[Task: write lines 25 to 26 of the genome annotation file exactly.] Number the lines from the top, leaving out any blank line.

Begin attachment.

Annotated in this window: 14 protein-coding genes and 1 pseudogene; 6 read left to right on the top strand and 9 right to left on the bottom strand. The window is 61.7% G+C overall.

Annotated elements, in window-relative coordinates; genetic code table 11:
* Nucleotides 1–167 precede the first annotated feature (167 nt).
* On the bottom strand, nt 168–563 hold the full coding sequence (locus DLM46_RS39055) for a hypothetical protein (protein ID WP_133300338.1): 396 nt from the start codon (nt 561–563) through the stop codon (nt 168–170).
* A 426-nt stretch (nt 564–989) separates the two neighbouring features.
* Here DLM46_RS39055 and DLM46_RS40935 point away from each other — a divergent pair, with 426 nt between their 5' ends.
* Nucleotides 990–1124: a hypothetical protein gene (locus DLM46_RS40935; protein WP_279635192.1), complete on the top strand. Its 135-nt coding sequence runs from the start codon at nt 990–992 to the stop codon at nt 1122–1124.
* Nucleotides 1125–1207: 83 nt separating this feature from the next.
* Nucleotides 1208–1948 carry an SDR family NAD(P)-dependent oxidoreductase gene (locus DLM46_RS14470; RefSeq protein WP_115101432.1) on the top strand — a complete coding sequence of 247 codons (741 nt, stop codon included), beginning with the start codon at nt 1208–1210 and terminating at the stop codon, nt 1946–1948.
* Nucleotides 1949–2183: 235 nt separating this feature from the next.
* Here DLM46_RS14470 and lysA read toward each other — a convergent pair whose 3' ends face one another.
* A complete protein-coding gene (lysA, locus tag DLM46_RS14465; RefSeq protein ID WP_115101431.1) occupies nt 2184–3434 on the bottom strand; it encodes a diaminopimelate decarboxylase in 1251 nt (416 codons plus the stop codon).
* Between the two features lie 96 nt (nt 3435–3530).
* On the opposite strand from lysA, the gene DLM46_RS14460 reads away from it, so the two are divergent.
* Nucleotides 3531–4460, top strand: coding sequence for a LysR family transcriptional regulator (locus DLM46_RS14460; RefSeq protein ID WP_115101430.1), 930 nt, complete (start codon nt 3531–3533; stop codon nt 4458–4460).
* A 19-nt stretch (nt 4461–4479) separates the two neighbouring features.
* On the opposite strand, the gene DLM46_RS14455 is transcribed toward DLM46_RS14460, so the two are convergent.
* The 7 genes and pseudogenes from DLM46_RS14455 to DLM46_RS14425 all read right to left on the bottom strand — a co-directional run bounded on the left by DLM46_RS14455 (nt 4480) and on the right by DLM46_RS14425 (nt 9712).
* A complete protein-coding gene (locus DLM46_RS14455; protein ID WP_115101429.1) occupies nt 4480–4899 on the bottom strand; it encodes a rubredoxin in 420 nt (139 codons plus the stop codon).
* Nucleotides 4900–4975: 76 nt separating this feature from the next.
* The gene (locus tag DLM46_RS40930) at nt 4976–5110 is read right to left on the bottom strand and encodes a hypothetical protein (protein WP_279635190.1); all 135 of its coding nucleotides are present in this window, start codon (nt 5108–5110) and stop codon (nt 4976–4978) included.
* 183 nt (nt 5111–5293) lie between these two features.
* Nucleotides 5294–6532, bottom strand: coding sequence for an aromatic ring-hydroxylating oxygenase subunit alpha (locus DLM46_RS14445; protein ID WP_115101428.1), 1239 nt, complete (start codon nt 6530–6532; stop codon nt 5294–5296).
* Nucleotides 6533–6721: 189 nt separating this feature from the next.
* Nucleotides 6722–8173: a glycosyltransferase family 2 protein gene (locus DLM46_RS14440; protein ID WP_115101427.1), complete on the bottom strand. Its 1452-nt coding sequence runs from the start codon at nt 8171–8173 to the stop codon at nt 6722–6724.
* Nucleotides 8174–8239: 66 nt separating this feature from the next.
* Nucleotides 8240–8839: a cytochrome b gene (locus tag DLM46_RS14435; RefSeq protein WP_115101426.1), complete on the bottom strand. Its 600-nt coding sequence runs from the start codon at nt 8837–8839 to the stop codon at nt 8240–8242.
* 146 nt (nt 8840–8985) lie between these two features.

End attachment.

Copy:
* Nucleotides 6722–8173: a glycosyltransferase family 2 protein gene (locus DLM46_RS14440; protein ID WP_115101427.1), complete on the bottom strand. Its 1452-nt coding sequence runs from the start codon at nt 8171–8173 to the stop codon at nt 6722–6724.
* Nucleotides 8174–8239: 66 nt separating this feature from the next.